The scientists assumed that the actual amount of disease - how many true cases exist - did not change or grew only a little during those three decades. Yet they found a big difference in the number and stage of cases discovered over time, as mammograms came into wide use.
Mammograms more than doubled the number of early-stage cancers detected - from 112 to 234 cases per 100,000 women. But late-stage cancers dropped just 8 percent, from 102 to 94 cases per 100,000 women.
The imbalance suggests a lot of overdiagnosis from mammograms, which now account for 60 percent of cases that are found, Bleyer said. If screening were working, there should be one less patient diagnosed with late-stage cancer for every additional patient whose cancer was found at an earlier stage, he explained.
"Instead, we're diagnosing a lot of something else - not cancer" in that early stage, Bleyer said. "And the worst cancer is still going on, just like it always was."
Researchers also looked at death rates for breast cancer, which declined 28 percent during that time in women 40 and older - the group targeted for screening. Mortality dropped even more - 41 percent - in women under 40, who presumably were not getting mammograms.
"We are left to conclude, as others have, that the good news in breast cancer - decreasing mortality - must largely be the result of improved treatment, not screening," the authors write.
The study was paid for by the study authors' universities.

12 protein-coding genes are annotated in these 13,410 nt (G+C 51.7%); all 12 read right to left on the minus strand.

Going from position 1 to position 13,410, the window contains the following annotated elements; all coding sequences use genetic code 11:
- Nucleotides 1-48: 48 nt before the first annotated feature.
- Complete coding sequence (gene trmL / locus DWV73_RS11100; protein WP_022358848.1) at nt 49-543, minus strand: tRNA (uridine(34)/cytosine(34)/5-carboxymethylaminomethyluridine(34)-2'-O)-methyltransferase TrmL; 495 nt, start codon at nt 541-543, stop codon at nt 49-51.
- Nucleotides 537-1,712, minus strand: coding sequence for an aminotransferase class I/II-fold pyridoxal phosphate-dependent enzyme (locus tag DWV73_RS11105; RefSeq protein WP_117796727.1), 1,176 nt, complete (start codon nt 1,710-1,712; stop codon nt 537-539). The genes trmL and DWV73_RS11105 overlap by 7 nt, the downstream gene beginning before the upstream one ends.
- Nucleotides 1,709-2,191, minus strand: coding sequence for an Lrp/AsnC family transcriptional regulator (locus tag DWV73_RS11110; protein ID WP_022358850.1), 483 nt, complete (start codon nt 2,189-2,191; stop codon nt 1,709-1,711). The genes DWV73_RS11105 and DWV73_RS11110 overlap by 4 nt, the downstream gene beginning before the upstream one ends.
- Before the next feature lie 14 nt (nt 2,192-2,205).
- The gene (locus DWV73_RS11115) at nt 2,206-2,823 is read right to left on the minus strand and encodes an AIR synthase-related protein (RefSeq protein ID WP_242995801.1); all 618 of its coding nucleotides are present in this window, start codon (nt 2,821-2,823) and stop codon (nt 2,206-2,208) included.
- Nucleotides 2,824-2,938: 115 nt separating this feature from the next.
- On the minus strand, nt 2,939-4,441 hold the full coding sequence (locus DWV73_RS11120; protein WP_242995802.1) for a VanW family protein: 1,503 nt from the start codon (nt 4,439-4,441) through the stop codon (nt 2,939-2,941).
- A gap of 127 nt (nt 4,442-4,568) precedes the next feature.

"This study is important because what it really highlights is that the biology of the cancer is what we need to understand" in order to know which ones to treat and how, said Dr. Julia A. Smith, director of breast cancer screening at NYU Langone Medical Center in New York. Doctors already are debating whether DCIS, a type of early tumor confined to a milk duct, should even be called cancer, she said.
Another expert, Dr. Linda Vahdat, director of the breast cancer research program at Weill Cornell Medical College in New York, said the study's leaders made many assumptions to reach a conclusion about overdiagnosis that "may or may not be correct."
"I don't think it will change how we view screening mammography," she said.
A government-appointed task force of experts, the U.S. Preventive Services Task Force, recommends women at average risk of cancer get mammograms every two years starting at age 50. The decision to start regular, biennial mammograms before the age of 50 years should be an individual one taking a patient's risk into account along with the patient's values regarding specific benefits and harms, the panel said.
The American Cancer Society however advises women to get annual mammograms starting at age 40.
Dr. Len Lichtenfeld, the cancer society's deputy chief medical officer, said the study should not be taken as "a referendum on mammography," and noted that other high-quality studies have affirmed its value. Still, he said overdiagnosis is a problem, and it's not possible to tell an individual woman whether her cancer needs treated.
"Our technology has brought us to the place where we can find a lot of cancer," he said. "Our science has to bring us to the point where we can define what treatment people really need."